Mozilla nominated for internet villain of 2019

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A trading group of British internet service providers (ISPs) has nominated Mozilla for Internet villain of 2019. The reason is that the company proposes to introduce DNS over HTTPS (DoH). It bypasses content blockers.

The trading group, ISPA, consists of more than two hundred members, including BT, Sky and Virgin. The ISPA supports government plans to develop tools for content blocking and parental control for consumers, reports IT Pro.

However, Internet giants focus on supporting online anonymity and safeguarding user privacy by adding additional tools and features to their products. That’s where the two different groups collide now.

DoH

The problem is that ISPs have always had access to DNS requests. Providers can view domain requests and blacklist some domains. For example, these are websites that contain malware.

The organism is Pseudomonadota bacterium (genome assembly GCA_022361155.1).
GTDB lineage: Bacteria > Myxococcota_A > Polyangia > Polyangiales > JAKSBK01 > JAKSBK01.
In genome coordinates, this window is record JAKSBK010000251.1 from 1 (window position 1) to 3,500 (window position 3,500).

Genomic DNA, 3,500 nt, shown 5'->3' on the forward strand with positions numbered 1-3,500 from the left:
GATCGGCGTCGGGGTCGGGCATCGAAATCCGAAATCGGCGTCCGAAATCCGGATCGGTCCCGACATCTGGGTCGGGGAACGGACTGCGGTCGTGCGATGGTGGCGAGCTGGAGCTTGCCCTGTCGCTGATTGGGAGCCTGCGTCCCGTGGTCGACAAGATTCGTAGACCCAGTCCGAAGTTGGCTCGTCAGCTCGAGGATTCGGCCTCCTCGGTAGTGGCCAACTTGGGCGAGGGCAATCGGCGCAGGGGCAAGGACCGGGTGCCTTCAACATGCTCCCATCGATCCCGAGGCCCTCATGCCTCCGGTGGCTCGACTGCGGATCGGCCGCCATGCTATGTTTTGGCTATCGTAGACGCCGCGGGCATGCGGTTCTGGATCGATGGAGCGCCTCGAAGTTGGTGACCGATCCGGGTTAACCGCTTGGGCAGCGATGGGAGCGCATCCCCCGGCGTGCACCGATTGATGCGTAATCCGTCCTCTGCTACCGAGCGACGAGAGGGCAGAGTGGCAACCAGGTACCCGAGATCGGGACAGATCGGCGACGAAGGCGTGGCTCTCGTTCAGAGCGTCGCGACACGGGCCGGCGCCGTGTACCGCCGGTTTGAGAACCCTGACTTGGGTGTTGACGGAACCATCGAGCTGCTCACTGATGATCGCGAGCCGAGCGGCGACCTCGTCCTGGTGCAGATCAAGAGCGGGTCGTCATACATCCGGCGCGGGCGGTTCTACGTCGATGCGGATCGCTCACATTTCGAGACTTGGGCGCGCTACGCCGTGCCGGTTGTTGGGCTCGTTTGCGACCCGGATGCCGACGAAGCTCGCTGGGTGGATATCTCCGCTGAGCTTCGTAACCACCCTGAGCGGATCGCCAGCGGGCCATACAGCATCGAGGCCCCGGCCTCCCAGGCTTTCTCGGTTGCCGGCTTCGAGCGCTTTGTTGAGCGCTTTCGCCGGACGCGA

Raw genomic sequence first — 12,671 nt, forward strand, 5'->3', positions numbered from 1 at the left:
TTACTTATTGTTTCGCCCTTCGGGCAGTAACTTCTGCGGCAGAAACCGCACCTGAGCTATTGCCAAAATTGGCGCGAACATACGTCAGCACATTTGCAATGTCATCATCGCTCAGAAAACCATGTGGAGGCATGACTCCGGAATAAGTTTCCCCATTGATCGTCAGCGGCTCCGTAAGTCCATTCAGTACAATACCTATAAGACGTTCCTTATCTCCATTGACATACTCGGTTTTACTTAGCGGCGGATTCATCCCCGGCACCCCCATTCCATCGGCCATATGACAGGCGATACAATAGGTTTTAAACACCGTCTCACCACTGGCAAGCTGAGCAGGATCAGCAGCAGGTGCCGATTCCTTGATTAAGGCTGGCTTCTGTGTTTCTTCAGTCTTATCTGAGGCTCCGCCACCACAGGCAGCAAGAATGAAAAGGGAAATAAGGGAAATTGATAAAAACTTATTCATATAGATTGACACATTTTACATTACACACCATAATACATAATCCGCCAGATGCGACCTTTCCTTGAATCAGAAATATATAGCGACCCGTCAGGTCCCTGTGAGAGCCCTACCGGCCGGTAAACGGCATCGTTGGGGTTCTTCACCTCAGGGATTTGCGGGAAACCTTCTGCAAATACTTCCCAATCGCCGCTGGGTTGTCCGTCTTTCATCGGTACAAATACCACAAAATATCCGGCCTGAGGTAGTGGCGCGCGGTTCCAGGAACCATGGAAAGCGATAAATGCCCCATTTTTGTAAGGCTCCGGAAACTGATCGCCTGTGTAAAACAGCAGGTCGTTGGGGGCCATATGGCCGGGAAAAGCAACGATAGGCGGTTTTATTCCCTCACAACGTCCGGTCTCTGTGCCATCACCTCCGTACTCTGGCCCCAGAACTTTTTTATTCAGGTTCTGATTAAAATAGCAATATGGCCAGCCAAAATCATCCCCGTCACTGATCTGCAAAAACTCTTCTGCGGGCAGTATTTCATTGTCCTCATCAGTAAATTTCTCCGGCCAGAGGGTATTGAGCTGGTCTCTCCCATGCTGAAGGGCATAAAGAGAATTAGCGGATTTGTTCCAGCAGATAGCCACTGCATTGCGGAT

However, by sending requests via encrypted connections via DoH, providers can no longer block certain domains. In addition, parental control tools can be circumvented.

Mozilla itself says it has no immediate plans to implement DNS over HTTPS in Firefox outside of North America. We are now exploring potential DoH partners in Europe to bring this important security feature to users here. It is available in the settings menu for users who want it, says a spokesperson for IT Pro.

Internet rogue

The ISPA states that Mozilla not only wants to use the function for privacy reasons, but also undermines the Internet security standards in Great Britain by doing so. The proposal to implement the technique is therefore sufficient for ISPA to nominate Mozilla for the Internet scoundrel of 2019.

In addition to the Internet company, President Donald Trump has also been nominated, as well as Article 13 of the EU Copyright Directive, which allows for the introduction of an upload filter on the Internet. Online platforms will now be responsible for copyright violations.

This news article was automatically translated from Dutch to give Techzine.eu a head start. All news articles after September 1, 2019 are written in native English and NOT translated. All our background stories are written in native English as well. For more information read our launch article.